7th APRIL 2015 - Vol.XXXVIII No.018
Local News

Drugs network

DRUG smugglers are using war-torn Iraq to transit Afghan heroin into Saudi Arabia and other Gulf countries, according to a United Nations report.

The International Narcotics Control Board (INCB) 2007 report also states that abuse of Amphetamine-Type Stimulants (ATS) continues to spread in various West Asian countries, including Iran and several on the Arabian Peninsula.

It said part of the problem was based on the fact that, according to last year's Afghanistan Opium Survey, opium poppy cultivation covered 193,000 hectares in 2007, an increase of 17 per cent from 2006.

"Drug trafficking and abuse are deteriorating on the Arabian Peninsula," said the report.

"In particular, the board notes that drug control legislation in Palestine needs to be examined and updated with the assistance of the UN Office on Drugs and Crime.

"Until recently, Iraq had been used as a transit area for smuggling Afghan heroin through Iran into Saudi Arabia and other countries in the area of the Arabian Gulf.

"Illicit drug trafficking and the risk of illicit cultivation of opium poppy have been increasing in some areas with grave security problems.

"Though official data is lacking it appears that drug abuse in Iraq has increased dramatically, including among children from relatively affluent families."

The report also said Oman was increasingly becoming used as a transit point for illicit drug consignments.

"Because of porous land borders, cannabis, opium and heroin shipments for Afghanistan, Iran and Pakistan are smuggled through Oman," it said.

"The latest statistics indicate that there are more than 1,000 individuals registered as drug abusers and receiving free treatment for drug abuse in Oman."

The Vienna-based INCB is an independent organisation charged with monitoring the implementation of UN drug control conventions.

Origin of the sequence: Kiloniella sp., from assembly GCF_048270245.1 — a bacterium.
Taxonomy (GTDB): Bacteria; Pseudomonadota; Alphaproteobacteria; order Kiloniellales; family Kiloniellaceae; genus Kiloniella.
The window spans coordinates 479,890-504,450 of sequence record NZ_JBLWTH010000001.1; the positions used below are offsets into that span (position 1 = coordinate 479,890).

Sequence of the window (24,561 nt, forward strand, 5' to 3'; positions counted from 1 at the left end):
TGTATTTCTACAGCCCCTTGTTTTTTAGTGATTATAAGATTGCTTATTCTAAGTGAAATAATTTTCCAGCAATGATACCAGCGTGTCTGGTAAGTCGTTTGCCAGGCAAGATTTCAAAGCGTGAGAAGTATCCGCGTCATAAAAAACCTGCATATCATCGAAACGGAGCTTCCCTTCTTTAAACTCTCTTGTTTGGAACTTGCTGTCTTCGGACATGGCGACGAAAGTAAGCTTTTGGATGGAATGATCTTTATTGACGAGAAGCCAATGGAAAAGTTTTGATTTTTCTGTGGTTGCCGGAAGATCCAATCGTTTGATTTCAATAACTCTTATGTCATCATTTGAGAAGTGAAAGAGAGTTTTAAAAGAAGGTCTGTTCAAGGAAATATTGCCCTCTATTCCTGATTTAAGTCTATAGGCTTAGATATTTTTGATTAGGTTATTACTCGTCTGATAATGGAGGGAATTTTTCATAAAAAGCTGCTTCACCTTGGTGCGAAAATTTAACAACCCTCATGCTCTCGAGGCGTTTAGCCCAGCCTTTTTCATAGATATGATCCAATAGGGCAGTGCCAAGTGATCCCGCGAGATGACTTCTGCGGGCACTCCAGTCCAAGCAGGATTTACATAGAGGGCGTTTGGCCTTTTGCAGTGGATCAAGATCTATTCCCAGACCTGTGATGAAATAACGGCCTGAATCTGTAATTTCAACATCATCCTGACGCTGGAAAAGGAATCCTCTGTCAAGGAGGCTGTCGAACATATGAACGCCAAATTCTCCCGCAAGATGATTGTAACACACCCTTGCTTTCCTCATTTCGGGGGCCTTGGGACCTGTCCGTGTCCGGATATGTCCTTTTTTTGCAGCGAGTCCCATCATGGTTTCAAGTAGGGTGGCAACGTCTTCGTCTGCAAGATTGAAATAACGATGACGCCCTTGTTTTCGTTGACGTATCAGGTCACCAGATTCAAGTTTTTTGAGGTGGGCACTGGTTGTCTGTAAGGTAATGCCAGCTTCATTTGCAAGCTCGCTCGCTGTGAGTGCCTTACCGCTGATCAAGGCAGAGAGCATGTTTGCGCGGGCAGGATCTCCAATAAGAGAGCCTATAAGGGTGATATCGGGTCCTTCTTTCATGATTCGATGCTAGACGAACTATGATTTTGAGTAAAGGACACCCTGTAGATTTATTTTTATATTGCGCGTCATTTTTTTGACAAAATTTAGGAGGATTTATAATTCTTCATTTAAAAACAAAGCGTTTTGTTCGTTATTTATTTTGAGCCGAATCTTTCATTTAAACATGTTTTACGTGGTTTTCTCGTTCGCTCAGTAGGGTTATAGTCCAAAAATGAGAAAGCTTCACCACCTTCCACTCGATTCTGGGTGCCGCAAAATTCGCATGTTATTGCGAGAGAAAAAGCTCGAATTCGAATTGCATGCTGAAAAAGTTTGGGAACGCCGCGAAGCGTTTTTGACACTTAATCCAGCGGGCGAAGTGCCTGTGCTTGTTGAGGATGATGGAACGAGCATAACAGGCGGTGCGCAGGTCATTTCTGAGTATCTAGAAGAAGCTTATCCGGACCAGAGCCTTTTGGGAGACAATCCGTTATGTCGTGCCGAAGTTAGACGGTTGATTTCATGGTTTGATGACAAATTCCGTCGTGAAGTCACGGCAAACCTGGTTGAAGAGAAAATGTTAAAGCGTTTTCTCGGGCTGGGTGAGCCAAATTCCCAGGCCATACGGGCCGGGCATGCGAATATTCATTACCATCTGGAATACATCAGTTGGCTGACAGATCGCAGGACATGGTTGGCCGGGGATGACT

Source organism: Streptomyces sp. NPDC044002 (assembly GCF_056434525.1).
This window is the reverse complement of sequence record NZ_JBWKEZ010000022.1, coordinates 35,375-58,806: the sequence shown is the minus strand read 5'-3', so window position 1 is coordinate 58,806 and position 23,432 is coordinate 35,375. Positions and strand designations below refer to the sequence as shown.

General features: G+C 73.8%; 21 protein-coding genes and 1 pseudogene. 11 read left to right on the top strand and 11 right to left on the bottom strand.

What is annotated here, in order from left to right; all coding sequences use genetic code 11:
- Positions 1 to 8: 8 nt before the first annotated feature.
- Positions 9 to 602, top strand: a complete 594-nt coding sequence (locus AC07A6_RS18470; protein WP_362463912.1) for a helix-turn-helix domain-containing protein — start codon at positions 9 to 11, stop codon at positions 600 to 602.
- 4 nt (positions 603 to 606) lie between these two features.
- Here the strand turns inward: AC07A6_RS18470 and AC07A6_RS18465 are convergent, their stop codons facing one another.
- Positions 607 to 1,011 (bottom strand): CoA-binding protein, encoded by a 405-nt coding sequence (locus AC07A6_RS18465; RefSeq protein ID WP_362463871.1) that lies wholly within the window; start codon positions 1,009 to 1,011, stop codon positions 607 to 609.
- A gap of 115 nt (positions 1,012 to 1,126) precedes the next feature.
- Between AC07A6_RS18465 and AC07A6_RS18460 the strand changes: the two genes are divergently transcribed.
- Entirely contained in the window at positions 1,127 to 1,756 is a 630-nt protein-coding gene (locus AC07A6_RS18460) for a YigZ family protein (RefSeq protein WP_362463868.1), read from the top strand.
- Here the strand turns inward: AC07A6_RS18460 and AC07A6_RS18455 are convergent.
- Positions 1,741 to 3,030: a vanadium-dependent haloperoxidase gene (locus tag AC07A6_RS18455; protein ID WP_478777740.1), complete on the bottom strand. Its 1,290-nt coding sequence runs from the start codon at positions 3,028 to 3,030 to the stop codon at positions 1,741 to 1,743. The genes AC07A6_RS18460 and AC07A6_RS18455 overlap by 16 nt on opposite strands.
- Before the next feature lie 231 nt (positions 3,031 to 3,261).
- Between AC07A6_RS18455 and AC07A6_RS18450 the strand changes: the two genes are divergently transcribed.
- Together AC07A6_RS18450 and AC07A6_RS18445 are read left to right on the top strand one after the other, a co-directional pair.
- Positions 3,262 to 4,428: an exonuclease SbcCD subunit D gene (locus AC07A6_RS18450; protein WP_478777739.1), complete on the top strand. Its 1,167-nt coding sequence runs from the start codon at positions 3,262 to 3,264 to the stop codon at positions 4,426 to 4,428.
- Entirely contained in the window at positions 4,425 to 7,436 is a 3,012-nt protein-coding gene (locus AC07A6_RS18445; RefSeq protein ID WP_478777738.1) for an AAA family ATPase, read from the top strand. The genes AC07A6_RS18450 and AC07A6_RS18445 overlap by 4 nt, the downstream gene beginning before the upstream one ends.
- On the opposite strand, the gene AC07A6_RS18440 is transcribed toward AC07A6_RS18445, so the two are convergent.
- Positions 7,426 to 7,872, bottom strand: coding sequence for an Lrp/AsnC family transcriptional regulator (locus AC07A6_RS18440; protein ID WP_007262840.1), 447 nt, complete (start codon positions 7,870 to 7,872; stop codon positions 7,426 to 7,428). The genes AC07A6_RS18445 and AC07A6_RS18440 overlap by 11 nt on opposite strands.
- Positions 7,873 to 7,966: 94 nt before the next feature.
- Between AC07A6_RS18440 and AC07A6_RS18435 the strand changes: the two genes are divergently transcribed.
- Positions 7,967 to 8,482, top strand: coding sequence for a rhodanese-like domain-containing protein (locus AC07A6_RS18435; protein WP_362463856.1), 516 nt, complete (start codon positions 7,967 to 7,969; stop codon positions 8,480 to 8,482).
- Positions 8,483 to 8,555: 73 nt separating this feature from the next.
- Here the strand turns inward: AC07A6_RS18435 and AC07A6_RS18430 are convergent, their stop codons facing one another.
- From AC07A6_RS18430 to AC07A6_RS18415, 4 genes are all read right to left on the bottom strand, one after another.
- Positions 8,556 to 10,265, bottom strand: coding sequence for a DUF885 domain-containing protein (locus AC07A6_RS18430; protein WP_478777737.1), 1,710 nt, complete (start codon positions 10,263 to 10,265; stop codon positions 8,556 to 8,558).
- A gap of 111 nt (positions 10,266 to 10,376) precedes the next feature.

Its annual report presents an analysis of the situation around the world and comes up with conclusions and recommendations as part of efforts to contribute to policy discussions and decisions about national, regional and international drug control.

The 2007 report referred to the 21st anti-narcotics conference held in Tunis in June last year, where representatives of the Arab League agreed to take action against money laundering and the financing of terrorism, as well as create more rehabilitation centres for drug addicts.

Delegates also discussed the illegal sale of drugs via the Internet and drug smuggling by couriers, which the 129-page document said had emerged in several Arab countries in recent years.

The report also expressed concern about the growing rate of drug abuse and crime in Palestine, with around 10,000 people in the West Bank and Gaza Strip registered as drug abusers - along with up to 15,000 in Jerusalem.

However, the report stated there were no rehabilitation facilities.

"While the smoking of cannabis and the injection of heroin have increased significantly in recent years, polydrug use (two or more psychoactive drugs taken in combination) and the abuse of over-the-counter medicines are also spreading," said the report.

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